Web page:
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201p

Are you thinking about releasing equity?

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They are trying to keep up with the Joneses, who have cash to splash from the pension freedoms
 

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Equity Release: £3.95 billion of housing wealth was unlocked via equity release between July 2018 and June 2019. This is up £450 million (12%) on the previous twelve months, despite some slowdown in H1 2019. In Q2 2019 alone, £911 million was unlocked via equity release. This exceeds the total amount that was being unlocked over four quarters just a decade ago.

It is notable that the use of drawdown mortgages now dominates the equity release market, representing more than two-thirds (67%) of new plans taken out in Q2 2019. Flexible use of equity release is growing fastest.

Pension Freedoms: £8.7 billion has been withdrawn from pensions via the pension flexibilities between July 2018 and June 2019. This is up £1.6 billion (23%) on the previous twelve months. Q2 2019 alone was an all time high, with £2.75 billion being withdrawn via the pension flexibilities.

https://www.aviva.com/newsroom/news-releases/2019/08/equity-release-and-pension-freedoms-reach-new-highs-in-the-uk/

 

 

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I've never understood the term "Equity release"... correct me if I'm wrong, buy isn't it essentially just taking out a loan against your house? Or is there actually a difference.

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1 hour ago, Hardhat said:

I've never understood the term "Equity release"... correct me if I'm wrong, buy isn't it essentially just taking out a loan against your house? Or is there actually a difference.

Its exactly that. If you do an internet search for Equity Release you will see that there are basically two types: https://www.moneyadviceservice.org.uk/en/articles/equity-release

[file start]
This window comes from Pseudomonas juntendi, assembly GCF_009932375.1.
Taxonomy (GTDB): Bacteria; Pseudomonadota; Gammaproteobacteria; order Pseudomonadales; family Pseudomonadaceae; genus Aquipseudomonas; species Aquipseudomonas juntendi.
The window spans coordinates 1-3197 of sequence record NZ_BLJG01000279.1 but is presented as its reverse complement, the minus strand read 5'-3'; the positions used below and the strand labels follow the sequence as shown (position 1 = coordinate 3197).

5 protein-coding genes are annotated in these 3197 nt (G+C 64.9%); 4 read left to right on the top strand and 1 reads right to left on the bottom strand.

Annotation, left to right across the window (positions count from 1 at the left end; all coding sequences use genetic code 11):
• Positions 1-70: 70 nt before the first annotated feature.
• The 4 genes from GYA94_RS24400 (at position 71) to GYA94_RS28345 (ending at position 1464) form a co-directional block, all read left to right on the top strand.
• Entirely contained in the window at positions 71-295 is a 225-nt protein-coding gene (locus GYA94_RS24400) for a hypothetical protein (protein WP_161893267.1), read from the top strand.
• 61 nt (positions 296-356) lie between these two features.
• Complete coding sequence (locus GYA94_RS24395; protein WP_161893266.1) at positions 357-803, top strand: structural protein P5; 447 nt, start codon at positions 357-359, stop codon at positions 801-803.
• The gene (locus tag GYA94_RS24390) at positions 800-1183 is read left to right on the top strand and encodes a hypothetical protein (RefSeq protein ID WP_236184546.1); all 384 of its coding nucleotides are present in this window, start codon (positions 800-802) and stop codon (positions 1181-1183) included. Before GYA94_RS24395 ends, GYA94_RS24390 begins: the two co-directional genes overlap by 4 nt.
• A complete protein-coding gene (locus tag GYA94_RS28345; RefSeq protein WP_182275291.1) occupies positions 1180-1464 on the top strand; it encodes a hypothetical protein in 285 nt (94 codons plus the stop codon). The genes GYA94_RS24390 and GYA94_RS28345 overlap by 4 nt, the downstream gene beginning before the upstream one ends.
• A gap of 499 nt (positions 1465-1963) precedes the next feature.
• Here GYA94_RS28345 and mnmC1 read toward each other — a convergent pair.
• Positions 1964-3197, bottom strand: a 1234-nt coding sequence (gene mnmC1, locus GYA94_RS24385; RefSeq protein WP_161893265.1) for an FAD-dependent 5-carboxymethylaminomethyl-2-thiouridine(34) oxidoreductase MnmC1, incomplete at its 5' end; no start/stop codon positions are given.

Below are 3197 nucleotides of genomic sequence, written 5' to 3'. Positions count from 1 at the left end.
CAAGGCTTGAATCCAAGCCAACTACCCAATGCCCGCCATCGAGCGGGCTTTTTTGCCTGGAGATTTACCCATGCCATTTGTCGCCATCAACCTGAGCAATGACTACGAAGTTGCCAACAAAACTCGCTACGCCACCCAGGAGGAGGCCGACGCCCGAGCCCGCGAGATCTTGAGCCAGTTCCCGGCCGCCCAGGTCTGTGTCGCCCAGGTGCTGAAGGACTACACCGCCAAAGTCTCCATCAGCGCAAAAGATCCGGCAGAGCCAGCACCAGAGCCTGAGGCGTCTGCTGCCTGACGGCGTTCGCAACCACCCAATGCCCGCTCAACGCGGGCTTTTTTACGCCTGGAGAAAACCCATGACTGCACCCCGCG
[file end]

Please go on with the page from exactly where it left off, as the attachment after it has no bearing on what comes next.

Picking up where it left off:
•  Home Reversion Loan;  the loan is repaid from the sale of your property after your death or internment in a care home.
  •  Lifetime Mortgage; these have more flexibility in that you can choose whether to pay interest or let it roll up and you can repay some of the principal during your lifetime.

Don't automatically reject them as interest can be fixed for the full term and currently rates start as low as 2.89%. This can be cheaper than renting a similar size property. It might suit some as a way of getting a lump sum to spend and reducing the equity available for your local authority to claim for your future care.

Make sure to spend it wisely :Old:.

 

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^ Yes... if you think about a few key things:

- future care cost liability

- inheritance tax

- the fact that you are mortal, and may as well enjoy some wealth rather than hoarding for the graveyard

- the fact that your dependents are mortal, and may value a smaller sum now orders of magnitude more than a larger sum much later on

- downsizing is often not that compelling a proposition given costs, attachment to homes and locations etc

It’s product worth seriously considering for many people.  The rates can be expensive but the product is offering a outcome of high social value.

Worth also noting that the insurers who hold most of these are getting increasingly nobbled by the Regulator on capital costs so they are not a free lunch for the City either.

 

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45 minutes ago, man o' the year said:

I think it is a scam. The equity released which seems to be in the region of 30% for a 60 year old seems very low. It is not something I would ever consider.

True but for the mortgages that’s mostly the effect of compound interest no?  Which is hardly a unique scam.

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1 hour ago, man o' the year said:

I think it is a scam. The equity released which seems to be in the region of 30% for a 60 year old seems very low. It is not something I would ever consider.

With a lifetime mortgage you have the option to pay the interest as it falls due. You can even pay up to 10% of the principal each year if you want. I think of it as a 10 year fixed term mortgage.

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10 hours ago, Hardhat said:

I've never understood the term "Equity release"... correct me if I'm wrong, buy isn't it essentially just taking out a loan against your house? Or is there actually a difference.

Thats how its sold!

Ive not met an average man in the street who crasps compounding interest.

'Im sure the banks would not sell something that is bad' (c) my mum.

'I dont understand percentages' (c) my mum

 

 

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